When we look at Indian mythology — be it Hindu, Buddhist or Jainsim — we find new ways of looking at business. Our approach changes. Indian approach is both profit-related as well as people-centric, while Western approach is profit-centric, thus turning people into mere resources and relies more on vision and mission statements says Pattanaik. He elaborates this argument when he says that in India, you can get away by breaking rules because we value people and are more than willing to adjust. Also, this country, unlike Western countries is so diverse that one rule can’t be good enough for everyone. “In the West, which is homogenous, rules are paramount and can be implemented strictly. If you don’t follow rules there, you are in trouble. But India is complex. As one goes through the epics of India, there are rule-following heroes (Ram) as well as rule-following villains (Duryodhan), the rule-breaking heroes (Krishna) as well as rule-breaking villains (Ravan). Thus, here goodness and righteousness has nothing to do with rules; they are at best functional, depending on the context they can be upheld or broken. This explains why we don’t value rules and systems in our own country, but adhere when we go abroad.”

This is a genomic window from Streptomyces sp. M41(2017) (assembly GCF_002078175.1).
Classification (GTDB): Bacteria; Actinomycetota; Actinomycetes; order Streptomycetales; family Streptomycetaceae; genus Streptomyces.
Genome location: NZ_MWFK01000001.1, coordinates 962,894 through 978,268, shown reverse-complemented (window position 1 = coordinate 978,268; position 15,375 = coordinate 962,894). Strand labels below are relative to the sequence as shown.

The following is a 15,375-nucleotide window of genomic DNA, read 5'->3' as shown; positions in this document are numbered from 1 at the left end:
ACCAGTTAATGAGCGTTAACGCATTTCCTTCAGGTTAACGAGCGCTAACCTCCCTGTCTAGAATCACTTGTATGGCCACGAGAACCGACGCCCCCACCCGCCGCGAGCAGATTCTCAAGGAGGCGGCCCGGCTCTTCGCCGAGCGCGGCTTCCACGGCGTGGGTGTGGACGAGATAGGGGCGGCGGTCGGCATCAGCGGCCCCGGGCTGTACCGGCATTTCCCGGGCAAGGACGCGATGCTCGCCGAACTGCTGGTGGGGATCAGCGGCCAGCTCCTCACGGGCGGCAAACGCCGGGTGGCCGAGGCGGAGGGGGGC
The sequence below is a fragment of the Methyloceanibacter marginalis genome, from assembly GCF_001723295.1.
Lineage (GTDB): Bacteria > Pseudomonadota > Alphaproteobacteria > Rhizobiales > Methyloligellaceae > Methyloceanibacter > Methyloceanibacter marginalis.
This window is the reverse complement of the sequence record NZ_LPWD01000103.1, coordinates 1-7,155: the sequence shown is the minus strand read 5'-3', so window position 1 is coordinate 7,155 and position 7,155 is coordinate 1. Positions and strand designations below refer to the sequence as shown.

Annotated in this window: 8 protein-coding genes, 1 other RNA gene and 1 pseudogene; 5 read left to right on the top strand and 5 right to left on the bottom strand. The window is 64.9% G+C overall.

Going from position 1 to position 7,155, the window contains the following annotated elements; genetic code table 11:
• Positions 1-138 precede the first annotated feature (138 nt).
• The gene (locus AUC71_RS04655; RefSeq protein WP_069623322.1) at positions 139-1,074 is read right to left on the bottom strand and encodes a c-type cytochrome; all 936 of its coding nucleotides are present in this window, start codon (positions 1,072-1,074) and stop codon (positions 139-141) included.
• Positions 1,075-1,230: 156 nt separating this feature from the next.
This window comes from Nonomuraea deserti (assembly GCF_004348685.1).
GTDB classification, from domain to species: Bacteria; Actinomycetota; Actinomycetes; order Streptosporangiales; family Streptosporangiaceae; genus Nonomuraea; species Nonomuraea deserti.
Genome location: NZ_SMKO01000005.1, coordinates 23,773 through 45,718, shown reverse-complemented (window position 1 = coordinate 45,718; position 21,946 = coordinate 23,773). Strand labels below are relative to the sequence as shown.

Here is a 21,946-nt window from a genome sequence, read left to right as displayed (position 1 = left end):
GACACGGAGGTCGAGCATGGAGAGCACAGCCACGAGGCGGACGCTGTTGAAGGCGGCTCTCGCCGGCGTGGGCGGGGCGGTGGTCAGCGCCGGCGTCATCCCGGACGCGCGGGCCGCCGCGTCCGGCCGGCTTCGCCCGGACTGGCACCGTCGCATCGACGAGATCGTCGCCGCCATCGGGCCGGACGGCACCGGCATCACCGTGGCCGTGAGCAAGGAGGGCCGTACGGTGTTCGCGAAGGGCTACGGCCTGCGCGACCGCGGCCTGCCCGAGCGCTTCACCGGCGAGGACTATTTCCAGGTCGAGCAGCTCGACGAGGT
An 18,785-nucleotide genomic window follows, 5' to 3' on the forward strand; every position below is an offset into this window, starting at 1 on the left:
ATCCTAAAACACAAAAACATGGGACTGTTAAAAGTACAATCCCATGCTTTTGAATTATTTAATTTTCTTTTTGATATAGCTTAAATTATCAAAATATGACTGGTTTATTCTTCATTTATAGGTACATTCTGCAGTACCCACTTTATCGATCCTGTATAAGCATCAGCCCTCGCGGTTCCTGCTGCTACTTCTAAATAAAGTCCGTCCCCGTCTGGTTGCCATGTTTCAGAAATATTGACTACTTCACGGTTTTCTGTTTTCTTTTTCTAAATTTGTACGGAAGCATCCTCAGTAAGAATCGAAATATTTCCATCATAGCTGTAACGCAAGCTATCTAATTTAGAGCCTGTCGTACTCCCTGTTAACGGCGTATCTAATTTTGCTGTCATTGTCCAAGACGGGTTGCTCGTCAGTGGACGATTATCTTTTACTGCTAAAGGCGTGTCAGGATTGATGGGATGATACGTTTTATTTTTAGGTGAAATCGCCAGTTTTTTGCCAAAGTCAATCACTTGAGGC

The third chapter is the heart of the book and I found it more interesting and enriching. “Business Sutra- The very Indian approach to management”
Here he connects nearly 145 business sutra(principles to mythological stories drawn from Indian culture(Ramayan, Mahabharatha, Vikram-vetal, Jainism, Buddhism, Sikhism etc). He believes that mythological stories along with symbols and rituals are the tools through which our ancestors shared their wisdom, wisdom that is relevant even in modern times. 

Business Sutra is an attempt to make the wisdom of mythology accessible and applicable to the corporate world. Management and business principles like brand value, attrition, hierarchy, short term goals, long term vision, governance, politics, economics etc.,   The stories are short and is followed with a case study ranging from a street side vendor to the board room of a corporation.

An example to showcase the gaze-oriented value of business sutra is how we see the world and our relationship with Lakshmi, Goddess of wealth, whose image adorns Hindu homes and Jain temples.